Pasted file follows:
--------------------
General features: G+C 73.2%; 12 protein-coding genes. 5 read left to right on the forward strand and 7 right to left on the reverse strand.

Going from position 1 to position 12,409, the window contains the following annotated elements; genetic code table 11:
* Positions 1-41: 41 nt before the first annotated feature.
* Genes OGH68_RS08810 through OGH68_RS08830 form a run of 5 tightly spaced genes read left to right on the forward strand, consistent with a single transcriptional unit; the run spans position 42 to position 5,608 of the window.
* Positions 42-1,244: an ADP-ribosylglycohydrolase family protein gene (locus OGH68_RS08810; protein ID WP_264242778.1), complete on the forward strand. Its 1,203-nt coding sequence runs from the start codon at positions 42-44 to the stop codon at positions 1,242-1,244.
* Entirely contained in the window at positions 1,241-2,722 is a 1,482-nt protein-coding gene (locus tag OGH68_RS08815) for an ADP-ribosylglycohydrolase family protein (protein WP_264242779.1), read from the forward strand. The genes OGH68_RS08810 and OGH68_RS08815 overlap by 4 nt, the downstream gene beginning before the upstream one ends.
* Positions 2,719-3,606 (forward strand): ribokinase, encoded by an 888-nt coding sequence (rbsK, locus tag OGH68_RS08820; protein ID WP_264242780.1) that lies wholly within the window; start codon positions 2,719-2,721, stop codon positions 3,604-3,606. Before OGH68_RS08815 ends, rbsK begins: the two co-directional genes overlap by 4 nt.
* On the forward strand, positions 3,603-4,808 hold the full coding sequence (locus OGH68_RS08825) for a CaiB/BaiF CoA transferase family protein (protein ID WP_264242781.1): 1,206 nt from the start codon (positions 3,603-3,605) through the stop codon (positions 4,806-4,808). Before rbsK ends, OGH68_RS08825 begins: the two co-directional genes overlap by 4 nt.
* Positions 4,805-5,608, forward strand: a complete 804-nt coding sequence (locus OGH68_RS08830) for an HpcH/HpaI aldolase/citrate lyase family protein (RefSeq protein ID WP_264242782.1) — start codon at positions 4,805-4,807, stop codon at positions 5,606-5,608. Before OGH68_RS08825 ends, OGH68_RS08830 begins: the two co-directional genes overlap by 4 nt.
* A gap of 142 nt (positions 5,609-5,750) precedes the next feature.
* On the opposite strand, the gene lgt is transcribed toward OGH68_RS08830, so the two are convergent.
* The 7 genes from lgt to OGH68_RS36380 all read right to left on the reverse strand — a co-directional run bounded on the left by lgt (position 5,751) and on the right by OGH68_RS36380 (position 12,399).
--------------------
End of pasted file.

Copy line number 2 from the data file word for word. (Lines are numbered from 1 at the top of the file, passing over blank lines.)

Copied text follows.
Going from position 1 to position 12,409, the window contains the following annotated elements; genetic code table 11: